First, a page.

Decreased Incidence of Type 1 Diabetes in Young Finnish Children
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The incidence of type 1 diabetes has been rising for decades, particularly among young children. Between 2006 and 2011 the incidence rate reached a plateau in Finland. In this observational register-based cohort study, we assess recent trends in the disease rate in Finnish children.
RESEARCH DESIGN AND METHODS
Based on data from the Finnish Pediatric Diabetes Register, we studied the incidence of type 1 diabetes among children under the age of 15 years between 2003 and 2018. We assessed sex-specific incidence rates (IRs) per 100,000 person years (PY) by 4-year time periods in three age groups (0.50–4.99, 5.00–9.99, and 10.00–14.99 years).
Among the 7,871 children with newly diagnosed type 1 diabetes, the median age at diagnosis increased from 7.88 to 8.33 (P = 0.001), while the overall IR decreased from 57.9/100,000 PY in 2003–2006 to 52.2/100,000 PY in 2015–2018, yielding an IR ratio (IRR) of 0.90 (95% CI 0.85–0.96, P = 0.001). This decline was mainly due to the decrease in the youngest age group [IRR 0.77 (95% CI 0.68–0.87); P < 0.001], being significant both among males and females. In the middle age group, a significant decrease was observed only among females. No changes were observed in the oldest children.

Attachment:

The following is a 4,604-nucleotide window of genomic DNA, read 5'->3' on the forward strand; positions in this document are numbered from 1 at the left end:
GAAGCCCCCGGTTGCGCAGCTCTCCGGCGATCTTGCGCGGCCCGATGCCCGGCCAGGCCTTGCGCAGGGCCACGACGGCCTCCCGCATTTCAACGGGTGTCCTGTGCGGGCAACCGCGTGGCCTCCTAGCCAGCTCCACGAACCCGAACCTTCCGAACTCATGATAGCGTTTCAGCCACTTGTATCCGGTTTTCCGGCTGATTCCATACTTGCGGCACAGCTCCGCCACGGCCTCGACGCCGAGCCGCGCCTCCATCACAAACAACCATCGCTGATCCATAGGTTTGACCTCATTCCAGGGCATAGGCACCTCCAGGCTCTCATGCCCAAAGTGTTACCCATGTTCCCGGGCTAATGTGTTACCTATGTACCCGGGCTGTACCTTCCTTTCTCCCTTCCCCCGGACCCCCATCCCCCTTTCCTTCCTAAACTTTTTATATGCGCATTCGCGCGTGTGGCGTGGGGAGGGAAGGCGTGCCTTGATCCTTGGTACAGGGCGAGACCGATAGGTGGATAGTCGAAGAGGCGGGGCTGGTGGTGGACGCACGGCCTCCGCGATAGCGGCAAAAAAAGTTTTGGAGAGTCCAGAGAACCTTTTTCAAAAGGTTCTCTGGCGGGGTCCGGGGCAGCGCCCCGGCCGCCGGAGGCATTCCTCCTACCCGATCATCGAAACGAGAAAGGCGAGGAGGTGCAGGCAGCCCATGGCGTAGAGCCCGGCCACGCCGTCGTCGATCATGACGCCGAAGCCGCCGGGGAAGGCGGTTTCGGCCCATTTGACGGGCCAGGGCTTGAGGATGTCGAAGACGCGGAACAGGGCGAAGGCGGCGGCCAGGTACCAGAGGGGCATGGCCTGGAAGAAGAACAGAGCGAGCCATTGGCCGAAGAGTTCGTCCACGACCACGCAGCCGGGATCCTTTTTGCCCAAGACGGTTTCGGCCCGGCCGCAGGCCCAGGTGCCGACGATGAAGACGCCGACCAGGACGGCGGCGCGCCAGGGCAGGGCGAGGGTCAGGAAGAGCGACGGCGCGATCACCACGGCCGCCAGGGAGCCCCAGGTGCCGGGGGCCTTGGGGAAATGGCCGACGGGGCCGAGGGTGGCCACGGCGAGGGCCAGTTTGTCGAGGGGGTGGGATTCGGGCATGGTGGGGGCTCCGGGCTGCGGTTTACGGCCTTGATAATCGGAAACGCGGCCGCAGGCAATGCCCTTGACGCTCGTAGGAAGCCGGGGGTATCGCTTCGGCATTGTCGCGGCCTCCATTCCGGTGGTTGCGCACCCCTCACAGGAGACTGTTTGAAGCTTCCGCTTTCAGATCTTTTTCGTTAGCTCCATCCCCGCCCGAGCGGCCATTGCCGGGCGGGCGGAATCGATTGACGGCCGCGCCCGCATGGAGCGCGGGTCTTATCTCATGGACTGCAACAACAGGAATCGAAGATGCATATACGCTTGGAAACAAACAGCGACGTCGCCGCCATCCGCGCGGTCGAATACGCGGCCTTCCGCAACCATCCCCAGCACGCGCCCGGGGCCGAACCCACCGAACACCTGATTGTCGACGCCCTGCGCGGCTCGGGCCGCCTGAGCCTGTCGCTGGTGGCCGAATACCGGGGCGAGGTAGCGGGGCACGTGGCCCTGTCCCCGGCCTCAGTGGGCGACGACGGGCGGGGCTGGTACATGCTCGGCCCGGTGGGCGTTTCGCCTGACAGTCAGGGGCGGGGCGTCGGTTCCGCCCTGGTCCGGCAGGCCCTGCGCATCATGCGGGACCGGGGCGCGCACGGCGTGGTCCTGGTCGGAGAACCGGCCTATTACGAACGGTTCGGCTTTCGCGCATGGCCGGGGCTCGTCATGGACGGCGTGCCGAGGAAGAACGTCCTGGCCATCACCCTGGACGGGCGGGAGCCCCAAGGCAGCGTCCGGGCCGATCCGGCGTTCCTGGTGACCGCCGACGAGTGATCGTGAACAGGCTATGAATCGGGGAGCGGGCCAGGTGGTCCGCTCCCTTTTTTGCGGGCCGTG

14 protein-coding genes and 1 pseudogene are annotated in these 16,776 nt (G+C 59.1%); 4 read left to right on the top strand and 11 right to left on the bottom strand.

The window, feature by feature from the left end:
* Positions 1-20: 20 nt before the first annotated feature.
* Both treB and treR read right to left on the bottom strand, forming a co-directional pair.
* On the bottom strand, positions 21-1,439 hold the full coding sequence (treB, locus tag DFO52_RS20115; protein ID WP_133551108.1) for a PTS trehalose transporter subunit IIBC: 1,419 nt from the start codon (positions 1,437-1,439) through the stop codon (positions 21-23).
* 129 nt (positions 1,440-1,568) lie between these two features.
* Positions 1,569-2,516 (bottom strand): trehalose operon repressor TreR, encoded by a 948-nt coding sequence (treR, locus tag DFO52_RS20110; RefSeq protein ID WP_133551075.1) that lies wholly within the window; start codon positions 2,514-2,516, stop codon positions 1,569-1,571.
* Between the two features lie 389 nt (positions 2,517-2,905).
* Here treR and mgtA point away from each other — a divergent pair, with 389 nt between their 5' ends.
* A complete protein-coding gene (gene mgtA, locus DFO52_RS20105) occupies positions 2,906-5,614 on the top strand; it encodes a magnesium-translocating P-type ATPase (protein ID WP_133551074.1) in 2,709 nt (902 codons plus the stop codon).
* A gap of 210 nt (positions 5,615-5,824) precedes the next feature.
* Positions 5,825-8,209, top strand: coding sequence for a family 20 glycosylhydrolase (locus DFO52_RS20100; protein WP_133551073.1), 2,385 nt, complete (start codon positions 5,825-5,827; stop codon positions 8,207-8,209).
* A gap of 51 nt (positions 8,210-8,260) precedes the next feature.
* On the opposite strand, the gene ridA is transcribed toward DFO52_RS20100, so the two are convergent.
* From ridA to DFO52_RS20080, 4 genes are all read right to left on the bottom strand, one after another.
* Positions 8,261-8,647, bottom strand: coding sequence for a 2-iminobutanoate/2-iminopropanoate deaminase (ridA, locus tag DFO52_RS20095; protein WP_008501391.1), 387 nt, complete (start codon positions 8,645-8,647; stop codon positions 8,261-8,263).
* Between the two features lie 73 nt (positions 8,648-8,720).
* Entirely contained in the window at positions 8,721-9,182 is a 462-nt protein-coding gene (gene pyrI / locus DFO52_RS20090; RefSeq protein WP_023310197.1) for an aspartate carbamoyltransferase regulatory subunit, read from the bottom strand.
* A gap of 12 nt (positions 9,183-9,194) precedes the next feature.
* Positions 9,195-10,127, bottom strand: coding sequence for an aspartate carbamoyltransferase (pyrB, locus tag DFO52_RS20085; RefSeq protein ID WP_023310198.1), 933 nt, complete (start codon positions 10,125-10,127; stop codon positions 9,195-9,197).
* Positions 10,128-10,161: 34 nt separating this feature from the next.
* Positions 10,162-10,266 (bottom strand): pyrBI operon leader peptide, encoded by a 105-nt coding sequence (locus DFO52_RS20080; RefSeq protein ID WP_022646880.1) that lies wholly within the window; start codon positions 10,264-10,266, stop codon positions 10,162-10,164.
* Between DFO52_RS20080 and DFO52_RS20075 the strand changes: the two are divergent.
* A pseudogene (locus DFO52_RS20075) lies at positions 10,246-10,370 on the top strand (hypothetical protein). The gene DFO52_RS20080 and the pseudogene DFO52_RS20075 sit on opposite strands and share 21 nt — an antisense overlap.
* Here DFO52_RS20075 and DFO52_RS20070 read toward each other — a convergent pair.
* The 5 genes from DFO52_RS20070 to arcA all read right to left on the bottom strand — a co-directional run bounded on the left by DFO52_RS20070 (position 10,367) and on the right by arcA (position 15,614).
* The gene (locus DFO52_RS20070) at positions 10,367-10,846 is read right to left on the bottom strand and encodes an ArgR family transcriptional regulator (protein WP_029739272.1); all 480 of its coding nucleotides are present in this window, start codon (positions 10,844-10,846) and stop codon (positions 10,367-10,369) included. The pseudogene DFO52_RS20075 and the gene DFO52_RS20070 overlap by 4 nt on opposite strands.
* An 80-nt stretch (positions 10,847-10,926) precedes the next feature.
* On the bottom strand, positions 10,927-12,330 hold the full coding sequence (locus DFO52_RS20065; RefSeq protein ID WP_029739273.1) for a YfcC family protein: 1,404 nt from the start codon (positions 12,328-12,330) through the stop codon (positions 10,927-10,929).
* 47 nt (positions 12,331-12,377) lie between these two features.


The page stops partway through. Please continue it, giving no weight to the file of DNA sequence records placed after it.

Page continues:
The incidence of type 1 diabetes decreased among young Finnish children between 2003 and 2018. Current findings imply that environmental factors driving the immune system towards islet autoimmunity are changing in young children.